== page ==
But the temporary nature of most big air ramps—and their inruns, especially—results in a strikingly industrial aesthetic. Think soaring skeletons of steel scaffolding; the ramp’s bones and joints comprise tens of thousands of rods, fasteners, and clamps. “It’s essentially a big Erector Set,” says Jeremy Thom, an expert in the design of stage sets, amphitheatres, and similarly tremendous structures. The scaffolds of the big air ramps at Fenway and in LA, both of which he designed, consisted of 25,823 and 22,693 individual parts, respectively. (In his CAD files, he accounted for every single component.) “We assemble the structure one piece at a time,” Thom says. “It’s hand crafted. Bespoke. Like a Savile Row suit.”
On many job sites, workers will often erect a scaffold by forming a passline, handing each component from one person to the next. But then, most job sites don’t accommodate scaffolds as colossal as a big air inrun. Workers on the ground build the repetitive elements of the structure, which crane operators hoist up to riggers, who put them in place. Finally, a wood team adds a reinforcing layer of 4×4 lumber before topping everything off with plywood.
That leaves you with what Zorena calls a “faceted gradient”—a curved incline, sure, but one that’s far from even. To dial in a long, smooth slope, you need a lot of snow, which engineers account for when they design the structure: Dry, fresh powder can weigh as little as three pounds per square foot, while an equivalent volume of wet, heavy stuff can tip the scales at upwards of 20 pounds.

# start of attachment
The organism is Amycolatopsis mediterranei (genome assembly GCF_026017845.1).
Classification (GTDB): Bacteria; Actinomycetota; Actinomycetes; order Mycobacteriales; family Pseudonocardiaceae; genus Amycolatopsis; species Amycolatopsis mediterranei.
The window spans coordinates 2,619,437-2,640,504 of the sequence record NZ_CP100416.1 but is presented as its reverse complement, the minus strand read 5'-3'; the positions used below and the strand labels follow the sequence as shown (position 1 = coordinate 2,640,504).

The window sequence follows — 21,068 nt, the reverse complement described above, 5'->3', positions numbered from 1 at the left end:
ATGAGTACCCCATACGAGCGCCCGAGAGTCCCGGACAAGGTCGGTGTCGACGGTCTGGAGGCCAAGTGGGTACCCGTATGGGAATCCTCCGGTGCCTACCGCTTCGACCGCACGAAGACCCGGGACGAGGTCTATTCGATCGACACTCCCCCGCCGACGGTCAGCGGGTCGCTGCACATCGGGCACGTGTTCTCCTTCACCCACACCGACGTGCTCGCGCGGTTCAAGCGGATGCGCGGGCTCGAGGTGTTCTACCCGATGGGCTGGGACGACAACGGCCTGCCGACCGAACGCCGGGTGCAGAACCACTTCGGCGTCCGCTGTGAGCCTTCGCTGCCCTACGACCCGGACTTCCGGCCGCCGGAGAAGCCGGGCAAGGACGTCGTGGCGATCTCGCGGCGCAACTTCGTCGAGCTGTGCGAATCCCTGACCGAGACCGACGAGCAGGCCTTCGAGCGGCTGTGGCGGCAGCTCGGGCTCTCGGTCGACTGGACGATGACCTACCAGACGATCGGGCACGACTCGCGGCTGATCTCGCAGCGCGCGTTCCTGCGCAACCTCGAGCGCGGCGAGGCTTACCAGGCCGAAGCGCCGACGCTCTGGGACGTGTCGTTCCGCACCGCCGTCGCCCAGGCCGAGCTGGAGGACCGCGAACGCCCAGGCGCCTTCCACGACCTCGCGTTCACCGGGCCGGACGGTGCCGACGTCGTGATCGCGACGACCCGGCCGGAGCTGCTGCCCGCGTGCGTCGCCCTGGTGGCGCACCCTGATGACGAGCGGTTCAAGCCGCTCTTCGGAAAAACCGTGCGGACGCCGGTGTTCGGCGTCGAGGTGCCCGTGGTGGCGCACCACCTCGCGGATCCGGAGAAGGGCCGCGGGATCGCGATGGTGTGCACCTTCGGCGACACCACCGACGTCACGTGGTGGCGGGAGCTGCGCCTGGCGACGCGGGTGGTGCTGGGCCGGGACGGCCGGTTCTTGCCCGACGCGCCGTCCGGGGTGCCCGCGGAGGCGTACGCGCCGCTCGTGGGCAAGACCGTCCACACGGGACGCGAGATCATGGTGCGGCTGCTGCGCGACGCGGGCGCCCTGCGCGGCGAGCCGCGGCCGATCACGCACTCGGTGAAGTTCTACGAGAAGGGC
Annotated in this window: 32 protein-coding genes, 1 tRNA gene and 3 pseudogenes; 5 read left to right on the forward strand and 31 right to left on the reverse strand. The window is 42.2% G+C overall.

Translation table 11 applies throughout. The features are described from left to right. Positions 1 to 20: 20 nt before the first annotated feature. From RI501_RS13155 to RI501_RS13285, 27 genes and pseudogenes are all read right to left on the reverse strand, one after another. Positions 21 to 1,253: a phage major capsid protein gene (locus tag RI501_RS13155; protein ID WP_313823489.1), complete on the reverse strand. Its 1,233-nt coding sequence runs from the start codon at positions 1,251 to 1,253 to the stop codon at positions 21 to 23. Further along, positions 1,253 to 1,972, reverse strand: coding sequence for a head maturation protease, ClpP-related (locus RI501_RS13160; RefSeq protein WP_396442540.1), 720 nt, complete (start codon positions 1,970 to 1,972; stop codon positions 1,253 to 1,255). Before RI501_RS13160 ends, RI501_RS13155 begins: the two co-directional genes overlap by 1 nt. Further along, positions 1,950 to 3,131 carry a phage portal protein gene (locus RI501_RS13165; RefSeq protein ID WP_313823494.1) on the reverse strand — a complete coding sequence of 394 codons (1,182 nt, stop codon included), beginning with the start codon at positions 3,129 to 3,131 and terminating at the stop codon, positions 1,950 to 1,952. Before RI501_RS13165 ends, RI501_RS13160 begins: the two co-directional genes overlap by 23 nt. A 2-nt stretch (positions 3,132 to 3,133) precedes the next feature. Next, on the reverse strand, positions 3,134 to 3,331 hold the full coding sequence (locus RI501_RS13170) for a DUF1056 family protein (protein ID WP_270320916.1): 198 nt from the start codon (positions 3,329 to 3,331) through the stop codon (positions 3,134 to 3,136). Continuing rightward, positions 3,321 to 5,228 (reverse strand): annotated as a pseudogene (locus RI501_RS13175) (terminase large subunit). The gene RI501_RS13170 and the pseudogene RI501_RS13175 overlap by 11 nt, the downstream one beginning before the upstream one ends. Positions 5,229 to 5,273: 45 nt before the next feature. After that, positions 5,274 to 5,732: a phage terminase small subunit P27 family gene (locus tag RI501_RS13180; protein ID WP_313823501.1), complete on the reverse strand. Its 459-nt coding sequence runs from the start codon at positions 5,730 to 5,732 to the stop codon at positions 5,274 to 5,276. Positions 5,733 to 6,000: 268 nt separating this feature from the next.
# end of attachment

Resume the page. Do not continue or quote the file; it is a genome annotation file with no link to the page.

Orders of ice can vary by the hundreds of tons, depending on the local weather. A big air event held in Los Angeles in March needs more than one hosted during a New England cold snap. When Zorena and his team began building the big air ramp at Fenway in 2016, they ordered 800 tons of ice from a local supplier in anticipation of unseasonably warm weather. But when the forecast called for a return to sub-freezing temperatures, they slashed their request by half.
In the end, the snow on the ramp is usually no more than 18 inches deep—any more than that and the weight can overwhelm the underlying structure. (“Plus, removal is a nightmare if it’s too deep,” Zorena says.) Snowmakers add a foundation of crushed ice, then blow powder on top; they point upward-facing snow guns in the landing zone, and another set on the deck, pointing down.
Snowcats can smooth out parts of the jump, but much of the work is done by hand. “It’s super labor intensive, not very glamorous—basically shovels and rakes,” says Eric Webster, who, as the US Ski and Snowboard Association’s senior director of events, has overseen the construction of multiple big air ramps. A week before big air’s Olympic debut, snow-shapers overseen by Schneestern—the German company behind the big air features in Pyeongchang—were still tending to the jump.
But the experts I spoke with say it’s worth the effort. The deck of the big air jump in South Korea towers just over 160 feet above the base of the landing ramp (about 10 feet higher than the jump Zorena built in Fenway Park), and its inramp is a degree or two steeper. Expect those variations to translate to even bigger air than the world has seen in competitions past.